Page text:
City of Duluth gives update on voting, COVID-19, and financial impacts

City of Duluth gives update on voting, COVID-19, and financial impacts Photo: WDIO-TV file

Updated: May 20, 2020 07:54 PM

Mayor Emily Larson said this summer will be different in Duluth during the virtual weekly city update Wednesday.

"The financial reality we are in suggests what we have felt and known which is that we are in this on our own at this point and we will continue to make the decisions that we need to be able to provide the services you rely on," said Larson.

Larson said data from the Minnesota Department of Health and University of Minnesota suggests we will see a COVID-19 surge in July. She said in the next 12 to 16 months about 29,000 Minnesotans will die from COVID-19. Larson said 88 percent of Minnesotans, which is more than 5 million, will get COVID-19.

City Council President Gary Anderson said every city employee will be affected one way or another by budgetary challenges the city is facing at the moment. He shared that he is taking a voluntary 10 percent reduction in his council pay for the remainder of 2020 and invited colleagues to consider doing this as well. For now, he said council members will meet virtually through summer break.

Anderson also said we all have a responsibility for public safety and must take action in order to limit COVID-19 outbreaks in the community. Larson also said she joins Anderson in the voluntary 10 percent reduction in her salary.

City staff said they are in need of volunteers for the boards and commissions and are encouraging folks to get involved and apply online.

Larson also shared an exciting project for youth called Duluth Youth Mask Project. This effort encourages kids to create their own designs for face masks in an effort to normalize masks for kids. The city is participating with local schools and hospitals for this effort. They encourage kids to take pictures with their mask and share them on the City of Duluth Facebook page. Some of them will be selected to be displayed at City Hall.

City of Duluth Director of Administrative Services Chelsea Helmer said the city is strongly encouraging the public to vote by mail for the upcoming elections and said folks can submit applications to do that now. Helmer said ballots will be mailed out at the end of June and said voters have until election day to return their ballots. They are anticipating a high volume of people voting by mail for the year.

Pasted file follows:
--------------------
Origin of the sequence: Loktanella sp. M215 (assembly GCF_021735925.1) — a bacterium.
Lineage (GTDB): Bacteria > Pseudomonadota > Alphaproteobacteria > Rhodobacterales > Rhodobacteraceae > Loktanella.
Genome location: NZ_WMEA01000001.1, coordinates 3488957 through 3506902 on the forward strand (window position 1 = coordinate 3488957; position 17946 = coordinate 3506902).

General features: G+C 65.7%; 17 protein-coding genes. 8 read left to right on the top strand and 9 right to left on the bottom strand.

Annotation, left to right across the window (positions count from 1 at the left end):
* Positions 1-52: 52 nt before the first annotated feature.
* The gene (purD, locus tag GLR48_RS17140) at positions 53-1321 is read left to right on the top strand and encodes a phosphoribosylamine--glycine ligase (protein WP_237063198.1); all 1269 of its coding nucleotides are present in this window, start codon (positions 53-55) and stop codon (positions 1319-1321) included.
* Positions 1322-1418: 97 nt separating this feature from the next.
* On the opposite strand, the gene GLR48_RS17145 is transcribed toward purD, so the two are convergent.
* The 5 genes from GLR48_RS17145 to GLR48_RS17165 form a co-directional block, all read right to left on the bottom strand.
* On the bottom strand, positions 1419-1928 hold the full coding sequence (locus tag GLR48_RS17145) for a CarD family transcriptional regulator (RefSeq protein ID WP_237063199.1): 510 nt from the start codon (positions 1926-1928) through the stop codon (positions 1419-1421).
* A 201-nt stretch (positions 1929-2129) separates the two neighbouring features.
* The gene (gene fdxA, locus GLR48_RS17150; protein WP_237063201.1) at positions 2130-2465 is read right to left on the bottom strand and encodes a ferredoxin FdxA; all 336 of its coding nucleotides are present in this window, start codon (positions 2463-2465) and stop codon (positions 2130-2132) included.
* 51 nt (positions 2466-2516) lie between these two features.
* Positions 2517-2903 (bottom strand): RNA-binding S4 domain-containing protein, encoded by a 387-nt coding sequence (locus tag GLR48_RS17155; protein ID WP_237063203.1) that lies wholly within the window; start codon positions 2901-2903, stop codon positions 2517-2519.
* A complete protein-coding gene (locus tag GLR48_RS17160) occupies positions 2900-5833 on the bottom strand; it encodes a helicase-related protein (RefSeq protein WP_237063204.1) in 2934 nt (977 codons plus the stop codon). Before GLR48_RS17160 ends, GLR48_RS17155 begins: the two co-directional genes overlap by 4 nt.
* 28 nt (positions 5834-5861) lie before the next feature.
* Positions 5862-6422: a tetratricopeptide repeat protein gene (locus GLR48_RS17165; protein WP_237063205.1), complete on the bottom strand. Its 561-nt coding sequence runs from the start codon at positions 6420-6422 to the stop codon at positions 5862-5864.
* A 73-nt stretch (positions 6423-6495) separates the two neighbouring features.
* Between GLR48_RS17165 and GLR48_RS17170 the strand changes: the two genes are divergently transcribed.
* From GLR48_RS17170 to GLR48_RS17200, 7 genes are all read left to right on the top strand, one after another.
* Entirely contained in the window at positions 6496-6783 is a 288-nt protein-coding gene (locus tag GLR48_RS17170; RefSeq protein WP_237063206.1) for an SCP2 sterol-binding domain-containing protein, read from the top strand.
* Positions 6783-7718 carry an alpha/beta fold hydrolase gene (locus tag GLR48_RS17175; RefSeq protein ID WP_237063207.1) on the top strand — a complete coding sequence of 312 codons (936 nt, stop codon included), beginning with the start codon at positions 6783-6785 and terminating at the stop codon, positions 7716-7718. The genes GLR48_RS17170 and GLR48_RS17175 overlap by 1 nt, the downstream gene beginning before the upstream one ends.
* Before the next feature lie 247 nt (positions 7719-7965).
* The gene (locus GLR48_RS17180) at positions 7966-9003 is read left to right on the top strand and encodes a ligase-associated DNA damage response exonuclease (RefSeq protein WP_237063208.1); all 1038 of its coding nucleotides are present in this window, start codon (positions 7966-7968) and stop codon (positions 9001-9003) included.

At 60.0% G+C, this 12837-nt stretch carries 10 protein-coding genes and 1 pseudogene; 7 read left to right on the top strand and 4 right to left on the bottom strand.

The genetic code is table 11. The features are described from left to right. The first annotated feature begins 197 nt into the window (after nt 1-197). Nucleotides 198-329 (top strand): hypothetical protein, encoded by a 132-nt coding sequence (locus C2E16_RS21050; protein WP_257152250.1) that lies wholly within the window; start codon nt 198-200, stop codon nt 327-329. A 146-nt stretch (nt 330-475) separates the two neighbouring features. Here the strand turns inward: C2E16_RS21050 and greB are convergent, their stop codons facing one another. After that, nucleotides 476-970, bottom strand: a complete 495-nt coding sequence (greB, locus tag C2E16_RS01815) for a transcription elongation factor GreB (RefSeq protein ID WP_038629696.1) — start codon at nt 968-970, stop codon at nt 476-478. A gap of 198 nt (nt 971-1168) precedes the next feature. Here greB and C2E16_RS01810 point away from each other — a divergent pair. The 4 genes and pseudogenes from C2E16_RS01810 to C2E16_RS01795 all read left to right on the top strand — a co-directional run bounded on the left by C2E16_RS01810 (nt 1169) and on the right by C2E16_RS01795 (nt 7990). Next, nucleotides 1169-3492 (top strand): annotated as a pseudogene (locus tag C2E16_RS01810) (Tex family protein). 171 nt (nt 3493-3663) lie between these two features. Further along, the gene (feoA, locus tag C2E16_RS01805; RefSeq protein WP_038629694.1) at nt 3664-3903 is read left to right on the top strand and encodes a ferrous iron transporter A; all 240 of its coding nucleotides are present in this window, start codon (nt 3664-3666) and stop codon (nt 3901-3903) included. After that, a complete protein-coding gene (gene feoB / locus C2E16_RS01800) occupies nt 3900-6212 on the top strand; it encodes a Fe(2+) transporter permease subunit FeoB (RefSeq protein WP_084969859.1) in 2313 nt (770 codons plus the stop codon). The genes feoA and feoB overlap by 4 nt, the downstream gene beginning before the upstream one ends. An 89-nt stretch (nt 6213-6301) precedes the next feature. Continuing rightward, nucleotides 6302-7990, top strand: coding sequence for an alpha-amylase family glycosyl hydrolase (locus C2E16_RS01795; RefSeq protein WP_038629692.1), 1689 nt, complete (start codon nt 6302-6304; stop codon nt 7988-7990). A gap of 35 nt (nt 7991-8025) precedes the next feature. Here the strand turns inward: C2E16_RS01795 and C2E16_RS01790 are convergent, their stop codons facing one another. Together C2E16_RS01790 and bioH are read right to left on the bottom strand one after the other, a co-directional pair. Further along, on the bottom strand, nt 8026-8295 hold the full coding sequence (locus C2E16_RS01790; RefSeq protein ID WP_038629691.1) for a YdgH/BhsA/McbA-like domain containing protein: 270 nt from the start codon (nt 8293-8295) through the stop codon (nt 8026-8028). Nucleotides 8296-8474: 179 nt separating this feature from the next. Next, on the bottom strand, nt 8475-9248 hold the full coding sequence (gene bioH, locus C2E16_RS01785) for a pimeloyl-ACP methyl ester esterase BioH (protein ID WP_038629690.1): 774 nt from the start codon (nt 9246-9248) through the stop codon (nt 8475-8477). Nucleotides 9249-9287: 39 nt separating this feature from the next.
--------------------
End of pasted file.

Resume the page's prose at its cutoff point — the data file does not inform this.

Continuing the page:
Helmer also announced a proposal for city council to consider reducing liquor license fees for the 2020-2021 licensing period and making code changes to help businesses as they start to reopen to better accommodate social distancing. Helmer said they will be bringing this proposal forward to consider at the upcoming city council meeting.

City Council member Arik Forsman gave an update on the 1200 fund, which provides emergency relief for small businesses. He shared that the board has completed funding of $1.3 million to 138 local businesses in Duluth. For those who weren't able to get help from the fund, the city will be providing technical support and encourage businesses to reach out to them about this.

Chris Fleege, the director of planning and economic development, said DEDA and city council approved moving forward with making a small business emergency fund program, which allocates $400,000 for businesses to apply for starting today. Fleege said they contracted the Entrepreneur Fund to manage the application processing and said businesses have until Friday to apply for this.

Fleege also said there will be hosting a webinar for the public regarding the potential conversion of 1st Street from one-way to two-way traffic flow. The meetings are on May 27 and May 28 at 4:30 p.m. 

To join, go to: The event Number is 471 170 542 and password is 6224.

Noah Schuchman, the city administrator said the city is taking a look at their COVID-19 preparedness plan. He said so far only a limited number of staff returned to the building. They are taking a phased approach and for now city buildings will be closed until June 1. Schuchman said moving forward, everyone will be required to wear face masks in city buildings.

Other topics included playgrounds. City staff said they won't lift the closure of playground before July 1 because they have reduced staff and it is challenging to keep up with sanitizing those facilities as needed to keep people safe.

Filby Williams said they are doing maintenance and other projects to ensure playgrounds will be safe once they reopen.

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